The Crucial Step You're Missing For Ultra Creamy Key Lime Pie

When it comes to whipping up the perfect key lime pie filling, there may be one extra step you can take to elevate the dessert even more. The mixture is typically made from egg whites, lime juice, and condensed milk, and while many recipes might encourage you to add the finished filling directly into your pie crust, one chef actually recommends holding off for a while.

Pastry chef Sebastien Thieffine told Food & Wine that he prefers to allow the pie filling to rest overnight in the fridge. "Sometimes you can incorporate air, and you want it to dissipate," he said. While Thieffine says it's best to make the filling the day before you serve the pie, you can also allow the filling to rest for at least three hours to get a little bit of the extra air out.

The additional resting time allows the extra air to escape from the filling, making for a denser, creamier dessert. Once your key lime pie filling has chilled for a while, you can add it to the pie crust — which is often made from sweet, ground-up graham crackers.

Floridians love the sweet, citrus pie

When it comes to whipping up the pie, the chef certainly knows what he's talking about. Sebastien Thieffine is the executive pastry chef for Naples, Florida's Ritz-Carlton hotel, and serves up "thousands" of key lime pie slices every week to diners. The hotel even sells its desserts to other local restaurants that don't make their own.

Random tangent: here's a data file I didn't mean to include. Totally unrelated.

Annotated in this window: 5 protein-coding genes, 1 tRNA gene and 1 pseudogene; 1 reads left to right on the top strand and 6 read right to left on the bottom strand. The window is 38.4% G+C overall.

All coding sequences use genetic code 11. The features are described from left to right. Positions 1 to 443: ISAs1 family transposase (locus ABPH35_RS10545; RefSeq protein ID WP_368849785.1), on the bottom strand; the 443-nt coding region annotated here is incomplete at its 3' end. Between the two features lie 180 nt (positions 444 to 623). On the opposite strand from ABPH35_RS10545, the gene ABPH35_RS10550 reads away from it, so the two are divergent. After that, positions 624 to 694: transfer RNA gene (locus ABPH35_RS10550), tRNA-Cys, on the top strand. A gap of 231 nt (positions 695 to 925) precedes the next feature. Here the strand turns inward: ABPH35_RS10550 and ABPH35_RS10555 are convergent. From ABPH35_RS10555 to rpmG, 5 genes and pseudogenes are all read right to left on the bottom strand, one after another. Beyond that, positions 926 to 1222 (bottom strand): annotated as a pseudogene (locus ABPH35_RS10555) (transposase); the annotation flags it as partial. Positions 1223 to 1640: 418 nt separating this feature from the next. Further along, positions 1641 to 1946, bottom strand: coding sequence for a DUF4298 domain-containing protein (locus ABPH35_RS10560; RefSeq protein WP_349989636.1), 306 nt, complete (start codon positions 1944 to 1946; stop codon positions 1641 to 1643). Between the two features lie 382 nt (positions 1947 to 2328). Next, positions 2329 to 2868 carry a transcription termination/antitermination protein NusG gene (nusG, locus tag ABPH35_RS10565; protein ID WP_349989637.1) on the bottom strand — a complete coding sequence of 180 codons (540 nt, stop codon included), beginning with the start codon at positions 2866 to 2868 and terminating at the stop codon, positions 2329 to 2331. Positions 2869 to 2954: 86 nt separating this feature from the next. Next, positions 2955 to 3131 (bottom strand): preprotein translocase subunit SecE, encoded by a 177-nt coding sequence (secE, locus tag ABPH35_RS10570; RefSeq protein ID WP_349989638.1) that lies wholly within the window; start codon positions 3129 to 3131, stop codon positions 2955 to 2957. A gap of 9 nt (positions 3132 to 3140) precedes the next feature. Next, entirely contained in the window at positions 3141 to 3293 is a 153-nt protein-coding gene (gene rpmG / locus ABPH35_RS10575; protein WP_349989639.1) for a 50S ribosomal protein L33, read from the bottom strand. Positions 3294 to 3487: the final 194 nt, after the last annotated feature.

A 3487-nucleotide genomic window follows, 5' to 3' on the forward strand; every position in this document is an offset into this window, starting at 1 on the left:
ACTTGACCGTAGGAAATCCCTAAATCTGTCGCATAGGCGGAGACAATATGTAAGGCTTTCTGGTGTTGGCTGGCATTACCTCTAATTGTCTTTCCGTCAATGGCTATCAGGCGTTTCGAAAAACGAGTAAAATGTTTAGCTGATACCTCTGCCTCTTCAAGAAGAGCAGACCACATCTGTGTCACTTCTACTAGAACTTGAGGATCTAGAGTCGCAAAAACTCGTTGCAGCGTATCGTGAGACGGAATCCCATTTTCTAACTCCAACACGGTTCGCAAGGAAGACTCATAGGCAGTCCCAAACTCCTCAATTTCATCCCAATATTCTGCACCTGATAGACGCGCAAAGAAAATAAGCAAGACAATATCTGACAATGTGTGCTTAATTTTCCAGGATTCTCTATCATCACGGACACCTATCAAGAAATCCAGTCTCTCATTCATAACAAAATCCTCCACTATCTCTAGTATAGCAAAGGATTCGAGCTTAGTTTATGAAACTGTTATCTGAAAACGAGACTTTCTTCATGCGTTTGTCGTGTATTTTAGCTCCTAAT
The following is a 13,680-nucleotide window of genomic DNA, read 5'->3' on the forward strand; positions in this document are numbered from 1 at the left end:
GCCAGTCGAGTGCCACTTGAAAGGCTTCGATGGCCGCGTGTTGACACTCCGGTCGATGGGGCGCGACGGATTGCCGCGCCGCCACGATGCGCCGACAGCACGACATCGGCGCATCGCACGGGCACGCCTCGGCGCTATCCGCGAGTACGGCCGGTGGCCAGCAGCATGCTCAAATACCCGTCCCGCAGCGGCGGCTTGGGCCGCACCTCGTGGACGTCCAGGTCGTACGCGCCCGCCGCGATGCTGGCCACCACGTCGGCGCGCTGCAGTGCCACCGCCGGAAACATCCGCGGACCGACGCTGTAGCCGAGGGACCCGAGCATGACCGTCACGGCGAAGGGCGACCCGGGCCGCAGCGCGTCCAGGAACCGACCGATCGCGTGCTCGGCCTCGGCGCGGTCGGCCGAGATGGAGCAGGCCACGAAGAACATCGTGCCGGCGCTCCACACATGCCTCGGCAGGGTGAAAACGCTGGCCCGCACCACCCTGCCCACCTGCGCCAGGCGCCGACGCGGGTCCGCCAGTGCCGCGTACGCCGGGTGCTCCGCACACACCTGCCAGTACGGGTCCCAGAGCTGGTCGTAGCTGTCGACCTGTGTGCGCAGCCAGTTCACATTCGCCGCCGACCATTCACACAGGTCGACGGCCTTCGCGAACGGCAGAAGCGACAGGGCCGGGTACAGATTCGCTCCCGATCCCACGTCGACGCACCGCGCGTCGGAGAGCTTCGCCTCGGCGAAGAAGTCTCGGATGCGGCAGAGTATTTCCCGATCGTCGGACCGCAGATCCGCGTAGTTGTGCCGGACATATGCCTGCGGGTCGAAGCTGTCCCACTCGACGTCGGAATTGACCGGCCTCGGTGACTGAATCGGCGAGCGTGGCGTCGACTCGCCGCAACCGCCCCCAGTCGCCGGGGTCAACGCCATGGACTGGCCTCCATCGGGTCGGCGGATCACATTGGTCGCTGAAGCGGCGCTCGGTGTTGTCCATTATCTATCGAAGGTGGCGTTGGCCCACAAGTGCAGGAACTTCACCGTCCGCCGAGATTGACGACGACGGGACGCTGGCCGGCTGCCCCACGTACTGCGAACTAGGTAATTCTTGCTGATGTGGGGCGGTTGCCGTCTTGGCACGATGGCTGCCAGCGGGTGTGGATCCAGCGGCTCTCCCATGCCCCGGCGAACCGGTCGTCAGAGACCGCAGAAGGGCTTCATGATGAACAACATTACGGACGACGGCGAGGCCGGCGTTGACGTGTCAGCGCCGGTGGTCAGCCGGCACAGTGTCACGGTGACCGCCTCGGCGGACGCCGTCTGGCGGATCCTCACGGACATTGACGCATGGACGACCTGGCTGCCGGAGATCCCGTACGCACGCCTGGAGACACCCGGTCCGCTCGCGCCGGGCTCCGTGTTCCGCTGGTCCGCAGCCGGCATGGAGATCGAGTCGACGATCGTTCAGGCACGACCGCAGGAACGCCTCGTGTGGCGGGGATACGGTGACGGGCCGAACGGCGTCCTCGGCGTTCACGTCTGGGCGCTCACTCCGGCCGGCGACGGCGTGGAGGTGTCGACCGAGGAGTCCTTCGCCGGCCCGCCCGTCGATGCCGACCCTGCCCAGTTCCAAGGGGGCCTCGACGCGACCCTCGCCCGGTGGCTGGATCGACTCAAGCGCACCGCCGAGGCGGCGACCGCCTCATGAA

While the light, refreshing pie may be a popular summertime dessert all across the U.S., Florida has a particular proclivity for the pie. Back in 2006, Florida even designated the dessert the official state pie.

Florida grows plenty of citrus fruits, including the limes required to make the treat. Key limes are a smaller, sweeter variety of the fruit, often grown in the Florida Keys (which is where the citrus gets its name from). The fruits play a prominent role in many Florida and Caribbean dishes, like salsas, chicken dishes, and of course, the key lime pie.

The pie's origin remains a mystery

Despite Florida's enthusiasm over the dessert, it may not be able to hold the full claim to the pie's invention. Southern Living reports that a recipe for the "Magic Lemon Cream Pie" made its debut in New York City in 1931. The dessert used all the ingredients of a key lime pie — just making a different citrus fruit the star of the show. The earliest key lime pie recipe, however, was published in 1949.

When the pie recipe was discovered by Florida bakers, they may have swapped in the state's more accessible fruit as a substitute for the tart lemons, creating the refreshing pie we know and love today. Still, others argue that the key lime pie came first, invented by an "Aunt Sally" as early as the late 1800s. Unfortunately, there has yet to be any actual evidence of Aunt Sally's key lime pie recipe, so the creation remains a mystery.

Although Florida may or may not be able to lay claim to key lime pie's origin story, the dessert is certainly beloved by Florida residents and visitors alike.